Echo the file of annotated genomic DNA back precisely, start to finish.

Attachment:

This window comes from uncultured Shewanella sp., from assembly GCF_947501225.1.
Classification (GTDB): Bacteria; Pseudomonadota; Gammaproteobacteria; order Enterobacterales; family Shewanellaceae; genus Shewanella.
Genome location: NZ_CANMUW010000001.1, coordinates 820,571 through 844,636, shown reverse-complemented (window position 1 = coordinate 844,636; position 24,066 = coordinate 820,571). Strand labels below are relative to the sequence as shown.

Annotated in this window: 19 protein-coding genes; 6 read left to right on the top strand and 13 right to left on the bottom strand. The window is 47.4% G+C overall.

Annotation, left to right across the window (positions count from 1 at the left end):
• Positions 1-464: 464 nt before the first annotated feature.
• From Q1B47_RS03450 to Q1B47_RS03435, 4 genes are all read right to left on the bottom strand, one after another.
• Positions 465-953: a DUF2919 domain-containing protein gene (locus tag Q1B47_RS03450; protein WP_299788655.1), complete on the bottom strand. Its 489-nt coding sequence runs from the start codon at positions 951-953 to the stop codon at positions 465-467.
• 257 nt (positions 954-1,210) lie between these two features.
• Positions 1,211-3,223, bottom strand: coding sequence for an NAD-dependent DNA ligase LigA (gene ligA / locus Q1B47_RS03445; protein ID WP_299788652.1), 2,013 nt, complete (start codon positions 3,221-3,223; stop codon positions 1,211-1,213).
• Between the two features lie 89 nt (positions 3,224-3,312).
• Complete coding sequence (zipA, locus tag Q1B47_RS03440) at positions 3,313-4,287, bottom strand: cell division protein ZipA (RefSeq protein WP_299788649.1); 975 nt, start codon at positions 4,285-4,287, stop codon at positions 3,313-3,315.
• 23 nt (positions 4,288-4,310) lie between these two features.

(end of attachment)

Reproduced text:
This window comes from uncultured Shewanella sp., from assembly GCF_947501225.1.
Classification (GTDB): Bacteria; Pseudomonadota; Gammaproteobacteria; order Enterobacterales; family Shewanellaceae; genus Shewanella.
Genome location: NZ_CANMUW010000001.1, coordinates 820,571 through 844,636, shown reverse-complemented (window position 1 = coordinate 844,636; position 24,066 = coordinate 820,571). Strand labels below are relative to the sequence as shown.

Annotated in this window: 19 protein-coding genes; 6 read left to right on the top strand and 13 right to left on the bottom strand. The window is 47.4% G+C overall.

Annotation, left to right across the window (positions count from 1 at the left end):
• Positions 1-464: 464 nt before the first annotated feature.
• From Q1B47_RS03450 to Q1B47_RS03435, 4 genes are all read right to left on the bottom strand, one after another.
• Positions 465-953: a DUF2919 domain-containing protein gene (locus tag Q1B47_RS03450; protein WP_299788655.1), complete on the bottom strand. Its 489-nt coding sequence runs from the start codon at positions 951-953 to the stop codon at positions 465-467.
• 257 nt (positions 954-1,210) lie between these two features.
• Positions 1,211-3,223, bottom strand: coding sequence for an NAD-dependent DNA ligase LigA (gene ligA / locus Q1B47_RS03445; protein ID WP_299788652.1), 2,013 nt, complete (start codon positions 3,221-3,223; stop codon positions 1,211-1,213).
• Between the two features lie 89 nt (positions 3,224-3,312).
• Complete coding sequence (zipA, locus tag Q1B47_RS03440) at positions 3,313-4,287, bottom strand: cell division protein ZipA (RefSeq protein WP_299788649.1); 975 nt, start codon at positions 4,285-4,287, stop codon at positions 3,313-3,315.
• 23 nt (positions 4,288-4,310) lie between these two features.